17. A new townhouse was built in 1842. p113.9
17a. The people of that day (mid 1800's) worked hard, and if they found they could simultaneously do a good deed and derive pleasure from it, it was a worthy project. One of the popular social, yet charitable, affairs occasionally enjoyed was the "tax party" to assist a worthy widow to pay her taxes. Refreshments were carried by the surprise guests and during the evening a collection was "taken up" and unobtrusively left for the widow for her kind hospitality. P159.2
18. True's Hall was in the second story of the Hope Corner store. P179.9
20. In 1904 the Lincolnville Telephone Co. was organized and parts of Hope Corner received service. P188.5
21. In 1918 there were 44.3 miles of road in town as measured using a Willys-Overland automobile. P188.7 (It is interesting to note that the 2006-2007 annual report lists 35.16 miles of roads)
22. In 1921 there were 21 autos in town and in 1929 there were 114. P188.8
23. Route 17 was paved in the late '20s and early '30s. P188.9
24. The State Aid roads were first plowed in 1932 and the town roads in 1934. P197.1
25. Street lights first appeared as a town expense in the report of 1926 when $50 was paid to the Crawford Electric Co. for lights at South Hope. In 1930 Hope Corner received electricity from the Central Maine Power Co., which also was paid $50 for street lights. Many extremities of the town, however, did not yet have electricity at this time. P197.9
Electricity came to South Hope in 1926, to Hope Corner in 1930 and later to outlying parts of town. In 1939, a line came over Howe Hill and up the Barnestown Road to the Ralph C. Pearse farm. (from "Dairying in Hope" in the History section")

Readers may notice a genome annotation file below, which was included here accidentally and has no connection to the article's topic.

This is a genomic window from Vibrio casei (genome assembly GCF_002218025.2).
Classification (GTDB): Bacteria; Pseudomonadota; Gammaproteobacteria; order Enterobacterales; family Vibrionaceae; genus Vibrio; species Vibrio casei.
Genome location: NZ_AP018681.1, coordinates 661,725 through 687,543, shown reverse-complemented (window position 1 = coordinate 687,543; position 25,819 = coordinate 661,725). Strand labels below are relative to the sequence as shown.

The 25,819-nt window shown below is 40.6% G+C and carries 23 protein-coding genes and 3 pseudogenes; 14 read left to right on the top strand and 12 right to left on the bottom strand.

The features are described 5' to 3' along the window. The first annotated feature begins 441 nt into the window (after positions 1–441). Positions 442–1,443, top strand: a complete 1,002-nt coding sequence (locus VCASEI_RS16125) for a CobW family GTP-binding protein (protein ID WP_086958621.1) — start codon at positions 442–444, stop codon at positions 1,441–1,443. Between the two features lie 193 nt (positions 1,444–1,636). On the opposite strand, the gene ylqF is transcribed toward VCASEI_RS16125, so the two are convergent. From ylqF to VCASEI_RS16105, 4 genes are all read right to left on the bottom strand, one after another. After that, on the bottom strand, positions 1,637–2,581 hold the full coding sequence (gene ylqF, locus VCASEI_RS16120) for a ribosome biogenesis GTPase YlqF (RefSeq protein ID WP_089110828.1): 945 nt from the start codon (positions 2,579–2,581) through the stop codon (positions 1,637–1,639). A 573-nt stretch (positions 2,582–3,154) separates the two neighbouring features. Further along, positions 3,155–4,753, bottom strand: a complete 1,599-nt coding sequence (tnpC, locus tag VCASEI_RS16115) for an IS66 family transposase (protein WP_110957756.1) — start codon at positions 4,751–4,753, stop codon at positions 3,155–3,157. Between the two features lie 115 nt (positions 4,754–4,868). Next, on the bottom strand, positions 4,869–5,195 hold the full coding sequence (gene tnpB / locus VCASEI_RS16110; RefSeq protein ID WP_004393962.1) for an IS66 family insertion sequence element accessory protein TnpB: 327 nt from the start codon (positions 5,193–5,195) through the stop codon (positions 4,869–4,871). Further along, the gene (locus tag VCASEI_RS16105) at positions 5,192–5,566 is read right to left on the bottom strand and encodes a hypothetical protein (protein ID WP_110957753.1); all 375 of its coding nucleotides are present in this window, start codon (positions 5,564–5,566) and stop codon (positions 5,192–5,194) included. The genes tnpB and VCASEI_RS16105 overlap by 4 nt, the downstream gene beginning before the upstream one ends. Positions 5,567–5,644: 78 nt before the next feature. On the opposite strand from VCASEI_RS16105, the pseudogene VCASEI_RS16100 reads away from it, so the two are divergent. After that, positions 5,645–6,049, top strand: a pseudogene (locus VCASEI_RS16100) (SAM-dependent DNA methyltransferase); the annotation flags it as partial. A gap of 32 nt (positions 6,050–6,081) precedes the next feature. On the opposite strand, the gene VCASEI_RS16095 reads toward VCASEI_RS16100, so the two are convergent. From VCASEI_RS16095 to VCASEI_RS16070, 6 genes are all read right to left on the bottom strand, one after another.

26. In 1938 Hatchet Mt. Camps on Hobbs Pond advertised summer cottages for rent at $300 to $400 for the summer season.
27. A new dimension of entertainment was added to rural
America with the advent of the radio. Radios were first mentioned in the
Hope Town Report of 1927, there being 66 radios and musical instruments
taxed. In 1929 there were thirty-one radios valued at $1,210. The early
ones were battery operated. 213.9
28. Hope's "dump":
Hope has never had a legal dump in the town. Often in the very early days what little trash the farms generated was dumped "out back of the stonewall behind the barn" or "down behind the far pasture wall." Remnants of very early wagons and sleighs, or early "flivvers" can sometimes still be seen on stone walls out in the woods. There was even a craze some years back of hunting for these old dumps and looking for old bottles that had become collectors' items. Many were unearthed and some even found their way to the "flea markets." 244.2
29. Several large dairy farms operating (in 1946) were Ben Nichols, Ralph Pearse and Sons, James Carver, Frank Morse, Ed Ludwig, Frank Willis and Ray Ludwig. 231.
30. If you have ever visited Morey Hill Cemetery you may have wondered why the Abner Fairbanks stone has a bullet hole. Listen to Wilbur Jacobs explanation by clicking here. A picture of the stone can be found by clicking on Cemetery/Morey Hill. It has a very interesting, but sad epitaph recorded under the picture.
31. Historical Mil Rate 1983-2008
32. Currently (2012) Hope is unofficially divided into two sections: South Hope and Hope. Draw an east-west line across the town such that each division has about the same area to get a rough idea of where the two divisions are. In the past there have been other divisions. The dates of each are rough guesses. South Hope named ~ 1804-1805; Head of the Lake ~1820 became West Hope ~1860-1870; Hope Corner ~1800; North Hope ~1820's